Dark Reading is part of the Informa Tech Division of Informa PLC

This site is operated by a business or businesses owned by Informa PLC and all copyright resides with them.Informa PLC's registered office is 5 Howick Place, London SW1P 1WG. Registered in England and Wales. Number 8860726.

Cloud

7/9/2020
03:35 PM
Connect Directly
Twitter
RSS
E-Mail
50%
50%

When WAFs Go Wrong

Web application firewalls are increasingly disappointing enterprises today. Here's why.

Although web application firewalls (WAFs) are an established staple of enterprise application security strategies, the fact is that most organizations struggle to get the most out of them. 

A new survey out last week indicates that a significant number of web application attacks bypass the WAF, organizations struggle to tune them, and they're not well-integrated into broader security functions. This only serves to bolster warnings made by analysts and other studies over the past 18 months that WAF protection mechanisms need to evolve and can't be the only mainstay for an AppSec program.

The latest study comes by way of Neustar International Security Council, which found four in 10 security professionals reported that at least half of application-layer attacks lobbied against them end up bypassing the WAF. A shocking one in 10 said it's more like 90% of attacks cruising by WAF defenses.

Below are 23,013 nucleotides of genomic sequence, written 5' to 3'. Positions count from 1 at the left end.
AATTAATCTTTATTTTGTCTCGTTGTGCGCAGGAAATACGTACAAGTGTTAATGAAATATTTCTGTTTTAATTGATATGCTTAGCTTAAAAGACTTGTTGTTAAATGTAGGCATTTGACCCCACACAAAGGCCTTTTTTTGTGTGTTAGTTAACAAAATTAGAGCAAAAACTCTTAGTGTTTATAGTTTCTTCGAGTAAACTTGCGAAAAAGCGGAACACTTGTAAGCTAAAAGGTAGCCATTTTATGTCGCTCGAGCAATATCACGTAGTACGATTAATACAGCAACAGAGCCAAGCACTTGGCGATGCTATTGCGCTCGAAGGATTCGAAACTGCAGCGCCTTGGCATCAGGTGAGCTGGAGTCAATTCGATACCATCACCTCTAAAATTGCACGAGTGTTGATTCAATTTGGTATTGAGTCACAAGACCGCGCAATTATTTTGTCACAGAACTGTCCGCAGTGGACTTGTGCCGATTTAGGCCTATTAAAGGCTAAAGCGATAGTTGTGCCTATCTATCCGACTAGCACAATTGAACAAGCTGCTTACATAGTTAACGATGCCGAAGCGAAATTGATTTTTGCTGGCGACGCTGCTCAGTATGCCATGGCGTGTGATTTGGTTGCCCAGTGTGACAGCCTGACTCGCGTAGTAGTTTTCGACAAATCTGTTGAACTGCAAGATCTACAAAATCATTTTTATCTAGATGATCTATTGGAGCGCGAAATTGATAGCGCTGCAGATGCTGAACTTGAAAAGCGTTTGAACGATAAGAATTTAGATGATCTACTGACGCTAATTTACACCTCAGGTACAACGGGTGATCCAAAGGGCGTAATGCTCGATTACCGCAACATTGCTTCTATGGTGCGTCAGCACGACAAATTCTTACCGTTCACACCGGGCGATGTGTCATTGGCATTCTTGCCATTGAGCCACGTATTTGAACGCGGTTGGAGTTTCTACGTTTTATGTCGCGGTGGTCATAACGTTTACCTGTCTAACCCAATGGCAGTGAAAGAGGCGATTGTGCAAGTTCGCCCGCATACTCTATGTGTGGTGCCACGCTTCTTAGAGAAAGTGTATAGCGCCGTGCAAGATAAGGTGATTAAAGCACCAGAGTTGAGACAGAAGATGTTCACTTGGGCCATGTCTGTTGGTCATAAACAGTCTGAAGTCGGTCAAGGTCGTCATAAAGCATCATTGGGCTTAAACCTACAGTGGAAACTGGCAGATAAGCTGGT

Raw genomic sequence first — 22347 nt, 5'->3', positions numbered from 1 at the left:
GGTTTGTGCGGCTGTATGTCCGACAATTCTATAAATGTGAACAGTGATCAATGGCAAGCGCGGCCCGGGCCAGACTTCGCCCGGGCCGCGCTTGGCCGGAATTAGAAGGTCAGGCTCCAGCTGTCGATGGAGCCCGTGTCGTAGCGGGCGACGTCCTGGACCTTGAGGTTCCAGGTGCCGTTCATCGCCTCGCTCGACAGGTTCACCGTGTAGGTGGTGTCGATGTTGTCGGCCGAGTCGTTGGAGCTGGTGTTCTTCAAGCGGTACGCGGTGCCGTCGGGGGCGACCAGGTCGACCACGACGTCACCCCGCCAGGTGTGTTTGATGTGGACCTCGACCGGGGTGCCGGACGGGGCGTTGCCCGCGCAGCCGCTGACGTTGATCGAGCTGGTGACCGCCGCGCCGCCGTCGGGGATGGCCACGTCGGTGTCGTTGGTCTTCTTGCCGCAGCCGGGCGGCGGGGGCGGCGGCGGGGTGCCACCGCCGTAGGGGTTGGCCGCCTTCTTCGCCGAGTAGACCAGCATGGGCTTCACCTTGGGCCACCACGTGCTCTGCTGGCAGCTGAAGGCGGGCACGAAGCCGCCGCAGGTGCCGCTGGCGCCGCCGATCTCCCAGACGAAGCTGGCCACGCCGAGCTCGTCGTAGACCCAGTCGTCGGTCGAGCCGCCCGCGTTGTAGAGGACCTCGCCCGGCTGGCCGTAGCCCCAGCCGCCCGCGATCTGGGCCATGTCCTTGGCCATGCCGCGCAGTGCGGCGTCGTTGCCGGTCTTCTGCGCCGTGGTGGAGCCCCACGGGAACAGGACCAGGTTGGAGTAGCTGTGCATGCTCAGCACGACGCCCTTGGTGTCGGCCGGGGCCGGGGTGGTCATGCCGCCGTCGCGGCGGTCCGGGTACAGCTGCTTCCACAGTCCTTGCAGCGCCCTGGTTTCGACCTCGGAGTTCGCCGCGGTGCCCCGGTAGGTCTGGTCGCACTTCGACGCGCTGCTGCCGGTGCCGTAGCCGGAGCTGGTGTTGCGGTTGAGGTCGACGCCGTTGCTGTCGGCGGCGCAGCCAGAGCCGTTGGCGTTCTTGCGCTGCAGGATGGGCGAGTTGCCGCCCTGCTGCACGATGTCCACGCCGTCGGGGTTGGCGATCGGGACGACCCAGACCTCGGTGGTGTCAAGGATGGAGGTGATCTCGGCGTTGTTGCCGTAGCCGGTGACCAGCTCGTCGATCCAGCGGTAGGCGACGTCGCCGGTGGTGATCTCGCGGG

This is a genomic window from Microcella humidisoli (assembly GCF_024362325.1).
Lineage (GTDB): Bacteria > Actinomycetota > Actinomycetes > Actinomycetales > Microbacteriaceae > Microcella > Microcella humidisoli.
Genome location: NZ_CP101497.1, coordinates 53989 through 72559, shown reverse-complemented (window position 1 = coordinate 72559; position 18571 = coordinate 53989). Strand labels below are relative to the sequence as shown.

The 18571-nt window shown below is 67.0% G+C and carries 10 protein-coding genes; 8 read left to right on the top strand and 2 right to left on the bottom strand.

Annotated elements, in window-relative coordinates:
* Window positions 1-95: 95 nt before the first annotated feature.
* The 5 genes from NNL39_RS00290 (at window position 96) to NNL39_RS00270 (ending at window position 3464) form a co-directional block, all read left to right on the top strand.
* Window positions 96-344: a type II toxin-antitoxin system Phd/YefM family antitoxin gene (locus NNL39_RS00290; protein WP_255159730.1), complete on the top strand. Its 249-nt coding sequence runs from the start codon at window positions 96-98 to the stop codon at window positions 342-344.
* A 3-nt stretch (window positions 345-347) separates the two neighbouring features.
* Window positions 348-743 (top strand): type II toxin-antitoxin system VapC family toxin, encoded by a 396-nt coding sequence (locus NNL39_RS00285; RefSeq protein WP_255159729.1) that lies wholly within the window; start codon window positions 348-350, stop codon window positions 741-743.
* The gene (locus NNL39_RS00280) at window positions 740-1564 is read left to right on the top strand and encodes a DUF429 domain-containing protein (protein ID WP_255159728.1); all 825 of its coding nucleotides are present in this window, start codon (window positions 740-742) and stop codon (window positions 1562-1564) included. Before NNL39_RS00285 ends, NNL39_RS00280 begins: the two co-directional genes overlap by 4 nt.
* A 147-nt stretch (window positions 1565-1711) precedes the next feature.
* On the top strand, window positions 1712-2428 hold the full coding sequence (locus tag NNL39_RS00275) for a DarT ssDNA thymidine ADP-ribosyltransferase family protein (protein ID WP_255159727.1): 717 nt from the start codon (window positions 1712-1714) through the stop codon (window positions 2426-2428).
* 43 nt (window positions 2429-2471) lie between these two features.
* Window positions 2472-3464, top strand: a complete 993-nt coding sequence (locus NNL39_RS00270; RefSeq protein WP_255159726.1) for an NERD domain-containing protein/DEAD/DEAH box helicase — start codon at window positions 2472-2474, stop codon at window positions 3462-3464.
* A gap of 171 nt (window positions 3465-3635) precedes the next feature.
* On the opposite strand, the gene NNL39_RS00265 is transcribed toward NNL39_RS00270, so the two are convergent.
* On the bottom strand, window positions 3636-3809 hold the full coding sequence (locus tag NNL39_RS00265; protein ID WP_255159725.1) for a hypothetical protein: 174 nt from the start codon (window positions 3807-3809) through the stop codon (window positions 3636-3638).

Meanwhile, one in three security pros said some 50% of network requests made in the past 12 months have been labeled as false positive. That matches up with the study's findings that a similar proportion of organizations are finding it hard to appropriately tune their WAFs. Approximately 30% reported they have difficulty altering WAF policies to guard against new application-layer threats. Furthermore, 40% of organizations are unable to fully integrate their WAFs into other application security or broader security functions. 

These results echo a 2019 study conducted by Ponemon Institute that showed 60% of organizations were dissatisfied with their WAFs. That study similarly found organizations battling with a significant percentage of application-layer attacks bypassing the WAF, as well as administrative struggles from the burden of tuning and false positives. Ponemon Institute found the average organization employed 2.5 security administrators, who spent 45 hours per week processing WAF alerts and an additional 16 hours per week writing new rules for the WAF.

What WAFs Aren't Catching
The issues dug up by these studies has definitely hit the radar at analyst firms, which are indicating that the WAF market is due for some considerable shake-ups in the near future. 

"Organizations want more from their WAF providers — and the degree of negative feedback from vendor-supplied references warns that, unless vendors adapt quickly, the WAF market is ripe for disruption," according to Sandy Carielli, principal analyst at Forrester Research, who led the firm's most recent market research on the WAF market this spring.